The crucial allocation question for 2016
On the headline numbers alone, 2015 appears a rather dull year by historical standards: the S&P 500 closed down just 70 basis points (bps) over the year, US 10-year yields were little changed at 2.27%, and the VIX closed the year at 18—all suggesting a becalmed market.
Even the trading ranges will give market historians, in years to come, little hint of the gyrations investors endured in 2016; the 14.1% high to- low trading range of the S&P 500 was well below the average high-to-low trading range of the last 30 years of 28.8%. But in terms of market events, 2015 was anything but dull—the first US rate hike in nearly a decade, the start of European quantitative easing (QE), the de-pegging of the Chinese currency, a 30% slump in oil prices, and the worst year for US high yield since 2011. Headline numbers might imply a sedate version of history, but to appreciate the significance of 2015 “you really had to be there”.
We view 2015 as an important year in the evolution of what we expect will become the longest period of US economic expansion in history. It remains to be seen whether the US will successfully transition from seven years of zero interest rate policy (ZIRP) to a more normal policy setting, but we are optimistic. The financial adrenaline of QE and ZIRP drove the S&P 500 to its second longest bull run of the last half century. While it is true that we may have “borrowed” some returns from the future, we would not bet against further, modest upside to US equities in the next couple of years given the broad-based strength of the US consumer.
The final quarter of 2015 was an important barometer in gauging US policy. We started the period under no illusion that the current Federal Reserve (Fed) is more sensitive to international conditions than its predecessors, and ended it with a rate hike that demonstrates it is the domestic economy which ultimately sets the Fed’s agenda. The market may have expected a “dovish hike,” where a lowering of policy projections blunted the 25bps hike in the fed funds rate; instead we got a “bullish hike,” where upbeat projections of growth and normalising inflation justified tighter policy.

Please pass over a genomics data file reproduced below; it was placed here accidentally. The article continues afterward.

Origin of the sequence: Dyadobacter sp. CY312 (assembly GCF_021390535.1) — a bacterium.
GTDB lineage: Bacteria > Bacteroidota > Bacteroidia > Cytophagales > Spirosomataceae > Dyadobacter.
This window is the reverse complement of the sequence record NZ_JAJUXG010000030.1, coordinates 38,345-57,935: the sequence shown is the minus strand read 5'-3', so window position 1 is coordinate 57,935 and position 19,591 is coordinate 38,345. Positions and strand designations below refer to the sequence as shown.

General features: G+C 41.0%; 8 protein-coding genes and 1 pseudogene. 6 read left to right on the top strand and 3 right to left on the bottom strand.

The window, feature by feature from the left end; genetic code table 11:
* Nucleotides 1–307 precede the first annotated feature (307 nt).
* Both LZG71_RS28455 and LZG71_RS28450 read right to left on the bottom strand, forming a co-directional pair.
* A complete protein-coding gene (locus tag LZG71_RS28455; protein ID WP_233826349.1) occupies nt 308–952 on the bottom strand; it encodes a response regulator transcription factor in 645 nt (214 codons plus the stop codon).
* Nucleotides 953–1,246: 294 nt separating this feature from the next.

The great unknown for market confidence remains the global growth outlook. In many ways, 2015 was going well until the summer, when a scare over emerging markets (EM) and, specifically, Chinese growth hit global markets. We are optimistic about the European economy for 2016, and near-term economic momentum in Japan is turning, albeit from a low base. The major question remains when economic stress in emerging markets will start to clear. The commodity price slump over the year is probably the best indicator of the current dominance of developed market (DM) over EM growth. Tumbling prices for bulk commodities like iron ore (-22.6% in 4Q15) and metals like copper (-8.8% in 4Q15), together with the ongoing malaise in global manufacturing, reaffirm the bifurcation between goods-producing emerging economies and services-consuming developed economies.
Sluggish manufacturing and trade may dampen global growth, but they do not represent a large enough component of US GDP to seriously threaten recession in 2016. Instead, the US dollar and oil will be crucial determinants for markets in 2016. We don’t expect the oversupply of crude oil or the interest differentials that drove the US dollar to miraculously vanish as the calendar ticks over, but we do see a path for these stresses to ease.
Low risk appetite and poor sentiment amplified the impact of oil weakness and dollar strength in 4Q15, so the clean slate that the New Year provides will certainly help. But it will be more important to see global policy divergence hit its high water mark in 1Q16—we should know by March whether or not the Fed will carry through with its planned four hikes in 2016. At that point the hiking cycle should be priced into the US dollar and there is scope for the currency to stabilise, in turn providing relief for EM economies.
In 2015 high yield acted as the lightening rod linking EM and commodity fears to the US domestic economy. This was especially evident in the fourth quarter as spreads blew out and fund liquidations caused even the most resolute bulls to pause for thought. We maintain our view that, absenting a US recession, high yield spreads are now excessively wide. Liquidity is a concern and we don’t anticipate a return to the heady credit bull market that accompanied the latter stages of US QE.
The outlook for energy and resources high yield is bleak, but away from these sectors we see low default risk and generous compensation for liquidity. If credit spreads are signalling a recession, as some believe, it is likely well contained in the energy sector. If anything, the rest of the economy has yet to reflect the positive effects of cheap oil.